Air pollution significantly increases the risk for premature deaths, particularly in people with underlying cardiovascular disease, clinical and epidemiological studies have determined.
In healthy people, inhaling ozone or particle pollution triggers a defensive lung-heart reflex (pulmonary-cardiac reflex) that automatically slows heart rate to accommodate oxygen deficiency and help slow distribution of pollutants throughout the body. Yet, when patients with cardiovascular diseases breathe pollutants that same protective mechanism does not kick in. Instead, their heart rates intermittently speed up, known as tachycardia, and can evoke a potentially deadly irregular heart rhythm, known as premature ventricular contractions.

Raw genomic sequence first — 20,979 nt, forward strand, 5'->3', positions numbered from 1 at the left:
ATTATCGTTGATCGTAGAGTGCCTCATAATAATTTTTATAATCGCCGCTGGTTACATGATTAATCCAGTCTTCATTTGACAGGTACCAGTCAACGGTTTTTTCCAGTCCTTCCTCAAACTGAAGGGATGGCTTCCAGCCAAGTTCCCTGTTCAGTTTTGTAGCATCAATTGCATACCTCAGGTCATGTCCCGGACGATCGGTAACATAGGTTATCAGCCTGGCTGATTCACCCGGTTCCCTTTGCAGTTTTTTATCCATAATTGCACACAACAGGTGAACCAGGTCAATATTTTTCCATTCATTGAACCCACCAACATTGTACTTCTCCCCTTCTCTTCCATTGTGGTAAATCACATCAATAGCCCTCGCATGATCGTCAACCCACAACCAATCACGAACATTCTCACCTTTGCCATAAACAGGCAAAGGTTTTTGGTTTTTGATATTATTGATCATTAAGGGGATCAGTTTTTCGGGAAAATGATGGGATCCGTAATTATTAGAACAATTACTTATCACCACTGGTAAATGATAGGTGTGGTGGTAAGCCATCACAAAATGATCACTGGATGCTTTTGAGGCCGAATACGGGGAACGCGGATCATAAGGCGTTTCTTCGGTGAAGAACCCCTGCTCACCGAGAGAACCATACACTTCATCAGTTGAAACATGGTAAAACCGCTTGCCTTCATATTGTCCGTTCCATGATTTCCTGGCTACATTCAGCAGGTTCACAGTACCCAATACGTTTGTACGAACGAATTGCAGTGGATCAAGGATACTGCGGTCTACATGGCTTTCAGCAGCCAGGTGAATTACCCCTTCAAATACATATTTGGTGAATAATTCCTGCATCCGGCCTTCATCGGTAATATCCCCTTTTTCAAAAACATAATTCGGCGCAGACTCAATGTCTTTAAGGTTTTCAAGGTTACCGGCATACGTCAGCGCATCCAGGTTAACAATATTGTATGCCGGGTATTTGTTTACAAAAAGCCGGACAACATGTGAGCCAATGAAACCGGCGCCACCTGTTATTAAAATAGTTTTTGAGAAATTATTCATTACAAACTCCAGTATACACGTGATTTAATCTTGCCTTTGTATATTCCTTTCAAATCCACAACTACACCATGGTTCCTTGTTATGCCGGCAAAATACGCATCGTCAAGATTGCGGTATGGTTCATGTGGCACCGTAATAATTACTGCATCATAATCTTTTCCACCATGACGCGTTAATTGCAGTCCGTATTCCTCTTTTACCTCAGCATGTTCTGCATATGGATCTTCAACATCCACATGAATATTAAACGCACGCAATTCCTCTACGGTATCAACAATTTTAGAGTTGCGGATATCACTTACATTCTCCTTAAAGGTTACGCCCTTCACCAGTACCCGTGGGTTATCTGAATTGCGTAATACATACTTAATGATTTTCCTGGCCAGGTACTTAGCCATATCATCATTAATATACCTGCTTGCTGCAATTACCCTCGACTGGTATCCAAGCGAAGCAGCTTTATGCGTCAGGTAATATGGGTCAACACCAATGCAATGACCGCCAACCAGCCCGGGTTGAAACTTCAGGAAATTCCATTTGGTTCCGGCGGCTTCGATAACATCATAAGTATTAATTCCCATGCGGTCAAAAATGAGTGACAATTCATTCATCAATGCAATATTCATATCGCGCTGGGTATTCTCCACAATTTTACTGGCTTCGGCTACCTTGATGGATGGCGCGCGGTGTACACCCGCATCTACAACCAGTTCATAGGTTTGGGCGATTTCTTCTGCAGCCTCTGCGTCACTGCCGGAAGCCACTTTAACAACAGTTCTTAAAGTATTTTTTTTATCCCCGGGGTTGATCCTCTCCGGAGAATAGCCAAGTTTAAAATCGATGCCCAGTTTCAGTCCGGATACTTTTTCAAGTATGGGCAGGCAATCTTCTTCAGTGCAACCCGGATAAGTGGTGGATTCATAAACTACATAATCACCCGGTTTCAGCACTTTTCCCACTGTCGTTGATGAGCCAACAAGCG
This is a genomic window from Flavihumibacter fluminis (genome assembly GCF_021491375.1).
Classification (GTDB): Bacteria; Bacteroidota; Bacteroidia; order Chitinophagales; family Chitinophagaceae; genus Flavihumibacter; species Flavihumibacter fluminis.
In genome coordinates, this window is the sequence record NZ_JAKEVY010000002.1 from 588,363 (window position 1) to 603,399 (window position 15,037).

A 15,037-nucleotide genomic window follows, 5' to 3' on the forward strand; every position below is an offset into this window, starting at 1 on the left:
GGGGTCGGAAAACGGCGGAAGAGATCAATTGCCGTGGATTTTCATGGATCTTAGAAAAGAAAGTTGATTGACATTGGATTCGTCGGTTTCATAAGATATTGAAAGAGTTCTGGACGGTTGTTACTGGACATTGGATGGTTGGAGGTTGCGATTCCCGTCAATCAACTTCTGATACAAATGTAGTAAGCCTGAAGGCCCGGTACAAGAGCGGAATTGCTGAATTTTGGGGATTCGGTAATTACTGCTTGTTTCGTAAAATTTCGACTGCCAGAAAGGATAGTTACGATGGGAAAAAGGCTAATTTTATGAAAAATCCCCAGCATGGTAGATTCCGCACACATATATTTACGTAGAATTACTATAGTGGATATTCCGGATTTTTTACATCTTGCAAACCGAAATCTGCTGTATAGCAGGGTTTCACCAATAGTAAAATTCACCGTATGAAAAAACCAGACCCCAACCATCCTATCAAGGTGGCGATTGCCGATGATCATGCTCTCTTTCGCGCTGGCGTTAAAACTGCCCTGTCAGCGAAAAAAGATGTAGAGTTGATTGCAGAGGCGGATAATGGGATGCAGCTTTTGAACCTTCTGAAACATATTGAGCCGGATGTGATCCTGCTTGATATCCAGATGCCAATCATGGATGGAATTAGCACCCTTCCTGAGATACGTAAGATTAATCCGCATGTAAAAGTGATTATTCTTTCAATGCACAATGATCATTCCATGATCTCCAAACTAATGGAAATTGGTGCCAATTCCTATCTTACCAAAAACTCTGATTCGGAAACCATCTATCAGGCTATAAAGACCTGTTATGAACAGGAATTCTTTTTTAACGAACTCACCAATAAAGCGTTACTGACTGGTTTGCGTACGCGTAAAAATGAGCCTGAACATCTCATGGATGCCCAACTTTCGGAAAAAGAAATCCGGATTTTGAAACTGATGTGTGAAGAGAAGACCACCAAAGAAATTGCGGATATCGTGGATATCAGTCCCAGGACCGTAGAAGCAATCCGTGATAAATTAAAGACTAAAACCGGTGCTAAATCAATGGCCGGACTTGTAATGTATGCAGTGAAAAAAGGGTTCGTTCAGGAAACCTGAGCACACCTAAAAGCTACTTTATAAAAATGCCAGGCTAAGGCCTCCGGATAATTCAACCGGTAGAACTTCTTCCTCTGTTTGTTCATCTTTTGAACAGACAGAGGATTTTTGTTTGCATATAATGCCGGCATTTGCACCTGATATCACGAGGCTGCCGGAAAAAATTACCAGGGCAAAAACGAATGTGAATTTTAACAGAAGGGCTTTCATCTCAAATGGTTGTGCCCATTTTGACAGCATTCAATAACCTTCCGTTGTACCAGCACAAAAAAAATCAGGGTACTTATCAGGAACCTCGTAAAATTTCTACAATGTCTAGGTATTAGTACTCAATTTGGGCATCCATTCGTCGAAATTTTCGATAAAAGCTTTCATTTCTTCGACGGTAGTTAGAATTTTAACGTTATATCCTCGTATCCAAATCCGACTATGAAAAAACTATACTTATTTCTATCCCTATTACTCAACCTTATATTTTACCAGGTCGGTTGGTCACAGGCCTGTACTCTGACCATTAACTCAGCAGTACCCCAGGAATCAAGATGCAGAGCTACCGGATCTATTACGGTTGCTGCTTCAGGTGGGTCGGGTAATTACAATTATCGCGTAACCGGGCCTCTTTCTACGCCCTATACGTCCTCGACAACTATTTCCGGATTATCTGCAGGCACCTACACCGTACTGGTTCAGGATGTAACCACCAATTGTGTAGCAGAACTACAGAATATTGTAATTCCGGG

What accounts for the difference? University of South Florida Health (USF Health) researchers who study the role of sensory airway nerves in protective behaviors wanted to know.